Countless clients facing a relationship breakdown, especially those with farms held over the course of several generations, believe that simply instructing their accountant to create a family trust will be enough to protect the property from their ex-spouse by excluding it from the marital asset pool.

In most cases they are wrong.

When married or de facto couples separate, they have usually acquired several assets and liabilities during the relationship and both parties have either a legal or an equitable interest in them by way of direct or indirect financial contributions (known as the "marital asset pool").

In determining what each party is entitled to receive from the marital asset pool, the first step is to ascertain what property is to be included in the pool. This will generally include residential and investment properties, motor vehicles, shares, bank accounts, furniture, businesses or companies and anything else that could be sold by the parties. It can also include parties' superannuation entitlements, but these are dealt with differently depending on whether or not the parties were married.

At this stage, all assets are included, whether owned jointly by the parties, or in their individual capacity. But it is not just limited to assets that have one or both of the parties recorded as the registered proprietor.

Many clients are unaware that where an asset is held by a company or a trust, and one of the separating parties has a controlling interest in that entity (that is, they are able to deal with the property as their own) the asset will fall into the marital asset pool (to the extent of the ownership of the party). Even where an asset owned by a third party, the fact that one or both parties have made significant contributions to it may draw it into the marital asset pool.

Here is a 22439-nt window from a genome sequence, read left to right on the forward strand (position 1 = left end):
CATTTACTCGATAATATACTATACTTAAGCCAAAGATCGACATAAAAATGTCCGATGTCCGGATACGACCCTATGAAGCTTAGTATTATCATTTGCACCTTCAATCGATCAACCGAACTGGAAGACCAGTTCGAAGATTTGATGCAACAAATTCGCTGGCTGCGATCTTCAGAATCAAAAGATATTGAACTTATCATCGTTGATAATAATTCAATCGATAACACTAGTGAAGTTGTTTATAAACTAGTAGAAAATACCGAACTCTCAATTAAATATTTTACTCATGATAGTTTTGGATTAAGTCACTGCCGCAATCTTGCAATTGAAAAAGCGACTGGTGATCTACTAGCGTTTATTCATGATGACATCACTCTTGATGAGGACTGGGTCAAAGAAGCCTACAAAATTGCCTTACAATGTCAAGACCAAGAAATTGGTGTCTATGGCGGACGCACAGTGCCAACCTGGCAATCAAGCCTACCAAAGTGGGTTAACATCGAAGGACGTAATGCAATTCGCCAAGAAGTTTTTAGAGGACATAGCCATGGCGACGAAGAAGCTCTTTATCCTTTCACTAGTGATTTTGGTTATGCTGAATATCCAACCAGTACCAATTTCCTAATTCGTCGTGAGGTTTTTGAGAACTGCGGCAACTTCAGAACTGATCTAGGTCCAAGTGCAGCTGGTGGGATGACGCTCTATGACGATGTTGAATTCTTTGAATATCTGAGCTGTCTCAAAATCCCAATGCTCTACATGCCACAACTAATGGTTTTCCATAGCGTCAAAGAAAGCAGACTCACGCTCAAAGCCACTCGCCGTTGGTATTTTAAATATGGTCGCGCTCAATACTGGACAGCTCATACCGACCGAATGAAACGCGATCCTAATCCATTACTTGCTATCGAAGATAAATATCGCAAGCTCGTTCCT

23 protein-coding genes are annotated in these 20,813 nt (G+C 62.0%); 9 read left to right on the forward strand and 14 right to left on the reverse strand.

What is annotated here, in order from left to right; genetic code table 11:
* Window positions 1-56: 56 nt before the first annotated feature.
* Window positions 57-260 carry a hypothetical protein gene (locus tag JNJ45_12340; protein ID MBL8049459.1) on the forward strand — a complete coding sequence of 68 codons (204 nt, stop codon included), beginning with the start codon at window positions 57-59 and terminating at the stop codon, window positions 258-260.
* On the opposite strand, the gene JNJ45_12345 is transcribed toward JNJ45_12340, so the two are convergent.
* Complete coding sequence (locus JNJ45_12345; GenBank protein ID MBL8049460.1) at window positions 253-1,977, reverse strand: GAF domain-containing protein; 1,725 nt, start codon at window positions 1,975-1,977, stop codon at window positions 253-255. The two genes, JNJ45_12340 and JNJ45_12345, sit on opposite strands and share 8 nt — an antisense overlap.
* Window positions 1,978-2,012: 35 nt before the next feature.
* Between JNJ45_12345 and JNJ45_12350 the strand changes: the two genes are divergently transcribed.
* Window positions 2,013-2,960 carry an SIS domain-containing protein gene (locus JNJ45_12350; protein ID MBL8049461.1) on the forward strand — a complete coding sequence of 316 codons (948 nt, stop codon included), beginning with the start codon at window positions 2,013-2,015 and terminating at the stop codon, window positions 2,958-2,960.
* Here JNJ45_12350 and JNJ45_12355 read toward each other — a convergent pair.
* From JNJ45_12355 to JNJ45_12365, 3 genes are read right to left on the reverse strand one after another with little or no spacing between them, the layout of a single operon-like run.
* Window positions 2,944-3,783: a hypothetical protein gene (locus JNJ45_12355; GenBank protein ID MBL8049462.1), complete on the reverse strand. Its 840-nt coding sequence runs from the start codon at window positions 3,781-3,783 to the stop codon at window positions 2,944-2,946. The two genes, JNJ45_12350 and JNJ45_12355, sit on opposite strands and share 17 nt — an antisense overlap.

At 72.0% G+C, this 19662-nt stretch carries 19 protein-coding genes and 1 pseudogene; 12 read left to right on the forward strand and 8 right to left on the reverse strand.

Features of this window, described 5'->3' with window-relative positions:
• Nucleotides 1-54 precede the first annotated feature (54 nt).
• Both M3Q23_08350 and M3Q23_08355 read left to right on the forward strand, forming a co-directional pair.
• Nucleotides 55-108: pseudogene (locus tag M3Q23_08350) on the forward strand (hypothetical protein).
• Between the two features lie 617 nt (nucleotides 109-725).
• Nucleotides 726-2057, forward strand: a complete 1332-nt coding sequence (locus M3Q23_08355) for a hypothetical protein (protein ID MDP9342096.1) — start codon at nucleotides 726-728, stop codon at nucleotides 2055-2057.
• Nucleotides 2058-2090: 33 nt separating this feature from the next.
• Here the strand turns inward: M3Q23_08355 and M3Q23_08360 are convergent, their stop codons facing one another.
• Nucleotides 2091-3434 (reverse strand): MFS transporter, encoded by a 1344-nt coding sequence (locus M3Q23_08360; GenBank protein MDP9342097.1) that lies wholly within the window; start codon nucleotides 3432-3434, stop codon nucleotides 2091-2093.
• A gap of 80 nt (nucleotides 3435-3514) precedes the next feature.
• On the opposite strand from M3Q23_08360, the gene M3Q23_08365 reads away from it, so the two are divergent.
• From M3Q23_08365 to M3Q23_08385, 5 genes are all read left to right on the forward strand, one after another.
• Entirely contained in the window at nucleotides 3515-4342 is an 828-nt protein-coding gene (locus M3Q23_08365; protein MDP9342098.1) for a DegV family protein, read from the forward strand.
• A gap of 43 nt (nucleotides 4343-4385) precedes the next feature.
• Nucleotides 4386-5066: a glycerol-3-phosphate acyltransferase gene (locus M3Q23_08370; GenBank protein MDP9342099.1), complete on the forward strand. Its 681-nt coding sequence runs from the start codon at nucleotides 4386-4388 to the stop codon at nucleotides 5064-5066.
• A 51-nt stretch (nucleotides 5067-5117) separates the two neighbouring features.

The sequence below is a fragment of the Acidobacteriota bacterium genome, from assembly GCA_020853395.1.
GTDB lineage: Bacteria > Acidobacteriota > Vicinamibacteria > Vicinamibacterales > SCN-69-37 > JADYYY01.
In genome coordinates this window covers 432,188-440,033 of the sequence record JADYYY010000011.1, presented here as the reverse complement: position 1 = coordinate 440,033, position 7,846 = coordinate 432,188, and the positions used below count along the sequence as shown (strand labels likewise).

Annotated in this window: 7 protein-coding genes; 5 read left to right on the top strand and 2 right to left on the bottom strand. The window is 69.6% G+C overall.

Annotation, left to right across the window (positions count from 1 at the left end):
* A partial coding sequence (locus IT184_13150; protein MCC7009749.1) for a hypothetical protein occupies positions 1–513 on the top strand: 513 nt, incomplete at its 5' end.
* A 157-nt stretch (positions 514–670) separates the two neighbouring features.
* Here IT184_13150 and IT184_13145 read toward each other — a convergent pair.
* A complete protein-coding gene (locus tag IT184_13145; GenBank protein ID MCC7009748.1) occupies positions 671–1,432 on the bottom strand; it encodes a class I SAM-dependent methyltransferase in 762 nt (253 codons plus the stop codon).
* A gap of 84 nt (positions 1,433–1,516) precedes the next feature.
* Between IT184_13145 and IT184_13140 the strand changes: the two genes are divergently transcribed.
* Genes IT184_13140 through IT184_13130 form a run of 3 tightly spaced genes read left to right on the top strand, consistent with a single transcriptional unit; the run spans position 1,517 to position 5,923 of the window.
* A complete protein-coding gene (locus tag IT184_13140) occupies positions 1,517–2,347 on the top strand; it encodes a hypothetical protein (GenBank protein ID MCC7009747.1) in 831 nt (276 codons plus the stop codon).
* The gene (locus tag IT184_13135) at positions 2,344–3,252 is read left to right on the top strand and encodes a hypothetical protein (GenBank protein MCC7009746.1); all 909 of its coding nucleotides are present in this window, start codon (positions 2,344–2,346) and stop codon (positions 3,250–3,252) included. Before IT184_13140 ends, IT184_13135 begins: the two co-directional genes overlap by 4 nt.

Clients often list all of the assets and liabilities, but exclude the family farm which is owned by the family trust. There can be significant distress when the client realises that the family trust has not in fact "protected" the asset.

It should be noted that the fact that a trust exists does not necessarily mean that assets held by that trust are automatically included either.

The Court will examine the particular facts of the case, including (to name just a few):

  • who set up the trust and when
  • who controls the trust
  • what assets are held by the trust
  • who has made contributions to the assets held by the trust
  • who the beneficiaries of the trust are
  • whether they have ever received any distributions from the trust
  • whether a party has a fixed and irrevocable entitlement to a share in the trust or a mere expectancy

The take home message is this: if you have tried to protect your property, whether a farm or any other kind of property, by transferring its ownership to a trust, you need to know that this will not of itself operate to exclude it from the marital asset pool. The Court will have regard to all the facts and circumstances surrounding the creation of the trust and the acquisition of the property to determine whether it is fair and equitable for the property to be included in the asset pool.

The content of this article is intended to provide a general guide to the subject matter. Specialist advice should be sought about your specific circumstances.

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